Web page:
According to a new survey conducted by researchers at Seton Hall University, Americans are fiercely divided over the ongoing war of words between President Donald Trump and some professional athletes about their displays (or lack thereof, depending on your view) of patriotism before games.
This season, some National Football League (NFL) players have silently kneeled during pregame performances of the national anthem to protest what they believe to be widespread abuses of power by police and other government officials.
Trump has used social media and national speeches to criticize players’ protests, and he has called on team owners to fire abstaining players and encouraged owners and coaches to say, “Get that son of a b**** off the field right now, he’s fired—he’s fired.” Trump says the protests are “a total disrespect of our heritage.”
If anyone from the NFL should be fired, however, the cause for termination shouldn’t be for a quiet kneel or other form of expression. Instead of coaches telling players to hit the showers, city and state lawmakers should tell sports team owners seeking taxpayer handouts for a new stadium to get “off the field” and leave the public trough.
Sports team owners, and the elected officials who enable their graft, say using taxpayer money to pay for stadium construction is an investment in local economic growth, making the taxpayers the winners. But in reality, these deals are nothing more than corporate welfare and a transfer of wealth from taxpayers, some of whom may struggle to make ends meet, to politically connected business owners.
Even if one ignores arguments about the fairness of giving billionaire sports team owners hundreds of millions of dollars in taxpayer funds, sports stadium subsidies are typically bad investments of taxpayer money.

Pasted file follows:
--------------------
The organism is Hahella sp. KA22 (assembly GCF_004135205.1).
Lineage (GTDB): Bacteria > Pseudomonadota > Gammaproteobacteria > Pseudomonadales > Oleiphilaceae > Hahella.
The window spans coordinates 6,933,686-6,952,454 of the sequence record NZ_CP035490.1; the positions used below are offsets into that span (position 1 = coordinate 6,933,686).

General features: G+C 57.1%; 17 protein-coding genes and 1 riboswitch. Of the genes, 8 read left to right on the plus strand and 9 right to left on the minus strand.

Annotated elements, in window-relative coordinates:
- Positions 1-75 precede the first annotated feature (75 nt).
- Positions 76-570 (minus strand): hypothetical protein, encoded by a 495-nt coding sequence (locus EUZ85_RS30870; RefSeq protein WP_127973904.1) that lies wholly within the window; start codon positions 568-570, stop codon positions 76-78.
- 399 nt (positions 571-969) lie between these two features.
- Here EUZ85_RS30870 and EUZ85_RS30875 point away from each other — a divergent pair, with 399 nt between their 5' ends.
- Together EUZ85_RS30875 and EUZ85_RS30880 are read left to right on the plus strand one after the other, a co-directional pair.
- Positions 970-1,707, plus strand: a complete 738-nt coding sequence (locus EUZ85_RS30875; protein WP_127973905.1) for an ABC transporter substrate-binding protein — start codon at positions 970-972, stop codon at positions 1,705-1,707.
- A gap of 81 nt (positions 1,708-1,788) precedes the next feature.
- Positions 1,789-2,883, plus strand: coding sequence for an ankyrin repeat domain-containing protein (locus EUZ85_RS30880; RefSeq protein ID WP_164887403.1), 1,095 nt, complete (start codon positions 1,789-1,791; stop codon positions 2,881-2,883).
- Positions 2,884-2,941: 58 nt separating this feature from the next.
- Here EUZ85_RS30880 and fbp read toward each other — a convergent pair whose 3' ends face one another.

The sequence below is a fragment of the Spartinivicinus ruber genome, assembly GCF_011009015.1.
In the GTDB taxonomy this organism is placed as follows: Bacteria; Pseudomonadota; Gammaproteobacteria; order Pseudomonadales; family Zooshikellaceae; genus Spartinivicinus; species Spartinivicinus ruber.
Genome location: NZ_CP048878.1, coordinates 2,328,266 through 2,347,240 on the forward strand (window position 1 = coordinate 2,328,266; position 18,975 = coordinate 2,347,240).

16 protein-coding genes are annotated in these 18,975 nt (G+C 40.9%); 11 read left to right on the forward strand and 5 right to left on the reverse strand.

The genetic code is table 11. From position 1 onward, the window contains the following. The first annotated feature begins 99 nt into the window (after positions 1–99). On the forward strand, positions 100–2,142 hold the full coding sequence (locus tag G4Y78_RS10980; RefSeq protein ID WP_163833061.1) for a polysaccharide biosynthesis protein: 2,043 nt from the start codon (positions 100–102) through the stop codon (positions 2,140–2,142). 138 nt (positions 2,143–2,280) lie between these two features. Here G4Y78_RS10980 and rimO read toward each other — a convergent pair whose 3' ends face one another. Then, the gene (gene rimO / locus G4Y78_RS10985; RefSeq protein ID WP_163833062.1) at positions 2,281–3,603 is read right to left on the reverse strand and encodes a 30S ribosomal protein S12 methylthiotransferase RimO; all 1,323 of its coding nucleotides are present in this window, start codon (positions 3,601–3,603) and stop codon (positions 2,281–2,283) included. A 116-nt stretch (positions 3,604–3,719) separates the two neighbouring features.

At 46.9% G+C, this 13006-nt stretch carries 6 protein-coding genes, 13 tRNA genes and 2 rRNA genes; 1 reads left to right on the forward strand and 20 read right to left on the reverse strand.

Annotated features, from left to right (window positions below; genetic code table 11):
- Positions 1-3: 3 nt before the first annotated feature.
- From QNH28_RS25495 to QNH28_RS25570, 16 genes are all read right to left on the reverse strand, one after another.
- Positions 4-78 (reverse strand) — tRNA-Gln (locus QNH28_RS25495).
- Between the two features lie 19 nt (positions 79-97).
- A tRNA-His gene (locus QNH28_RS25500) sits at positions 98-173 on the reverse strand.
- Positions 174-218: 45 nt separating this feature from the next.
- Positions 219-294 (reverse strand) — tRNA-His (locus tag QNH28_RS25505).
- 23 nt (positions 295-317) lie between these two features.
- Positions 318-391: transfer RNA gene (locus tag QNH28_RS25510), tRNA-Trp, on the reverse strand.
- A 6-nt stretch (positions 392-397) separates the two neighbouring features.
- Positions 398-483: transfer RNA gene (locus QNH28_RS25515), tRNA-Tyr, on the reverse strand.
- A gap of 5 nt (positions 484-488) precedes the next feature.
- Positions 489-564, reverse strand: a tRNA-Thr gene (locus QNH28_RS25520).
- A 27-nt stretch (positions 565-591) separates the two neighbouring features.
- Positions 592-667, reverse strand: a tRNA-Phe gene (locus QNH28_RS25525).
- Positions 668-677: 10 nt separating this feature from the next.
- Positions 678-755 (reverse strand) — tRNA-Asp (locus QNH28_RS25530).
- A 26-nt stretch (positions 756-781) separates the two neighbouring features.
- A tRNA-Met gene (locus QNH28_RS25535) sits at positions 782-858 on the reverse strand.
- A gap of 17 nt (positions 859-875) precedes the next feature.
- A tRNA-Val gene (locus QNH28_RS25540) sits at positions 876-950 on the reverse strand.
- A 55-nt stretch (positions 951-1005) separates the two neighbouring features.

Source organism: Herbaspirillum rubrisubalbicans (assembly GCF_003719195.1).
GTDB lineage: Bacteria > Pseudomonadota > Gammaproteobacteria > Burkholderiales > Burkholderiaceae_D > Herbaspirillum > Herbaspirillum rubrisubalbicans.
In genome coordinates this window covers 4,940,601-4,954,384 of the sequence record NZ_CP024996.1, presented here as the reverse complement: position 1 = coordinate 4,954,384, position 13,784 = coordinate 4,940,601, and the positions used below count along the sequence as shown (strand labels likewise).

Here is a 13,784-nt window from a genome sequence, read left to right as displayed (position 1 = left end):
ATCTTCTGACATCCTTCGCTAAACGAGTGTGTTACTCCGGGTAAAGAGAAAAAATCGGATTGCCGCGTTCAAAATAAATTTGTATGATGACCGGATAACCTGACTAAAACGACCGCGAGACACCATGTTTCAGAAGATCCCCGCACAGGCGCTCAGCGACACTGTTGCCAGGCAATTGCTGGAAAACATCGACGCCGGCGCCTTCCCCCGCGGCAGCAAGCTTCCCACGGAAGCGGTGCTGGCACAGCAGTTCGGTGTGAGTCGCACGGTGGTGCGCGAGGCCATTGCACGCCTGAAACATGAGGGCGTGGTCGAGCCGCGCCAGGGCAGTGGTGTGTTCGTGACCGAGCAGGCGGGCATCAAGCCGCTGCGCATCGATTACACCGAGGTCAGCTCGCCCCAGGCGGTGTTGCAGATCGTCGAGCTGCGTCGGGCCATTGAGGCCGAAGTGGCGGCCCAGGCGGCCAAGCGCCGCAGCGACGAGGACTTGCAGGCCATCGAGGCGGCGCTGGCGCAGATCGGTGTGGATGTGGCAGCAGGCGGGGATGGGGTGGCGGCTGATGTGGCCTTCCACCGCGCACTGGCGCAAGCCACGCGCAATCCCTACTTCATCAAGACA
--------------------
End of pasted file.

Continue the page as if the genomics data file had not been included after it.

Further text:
As Scott Wolla, senior economic education specialist at the Federal Reserve Bank of St. Louis, wrote earlier in 2017, the opportunity costs of stadium subsidies may exceed the “seen” benefits tallied up in subsidy supporters’ optimistic predictions, because new stadiums cause consumers to divert their entertainment spending toward the new home team and away from other businesses.
“In the case of sports stadiums, both ‘seen’ and ‘unseen’ economic activity should be considered,” Wolla wrote. “The unseen spending, however, tends to be overlooked. Consumer spending at a sports stadium is easy to see—it is obvious and measurable. What is unseen, however, is how consumers would spend their dollars otherwise. If they were not spending on sporting events, they would instead spend on museums, movies, concerts, theater, restaurants, and so on. Because consumers tend to have limited entertainment budgets, dollars spent at a new stadium would not be new spending but rather diverted spending.”
Regardless of with whom one aligns in the debate over free speech and pregame patriotism, we should all agree that elected officials should not give taxpayer bailouts and take on additional debt to finance private sports stadiums.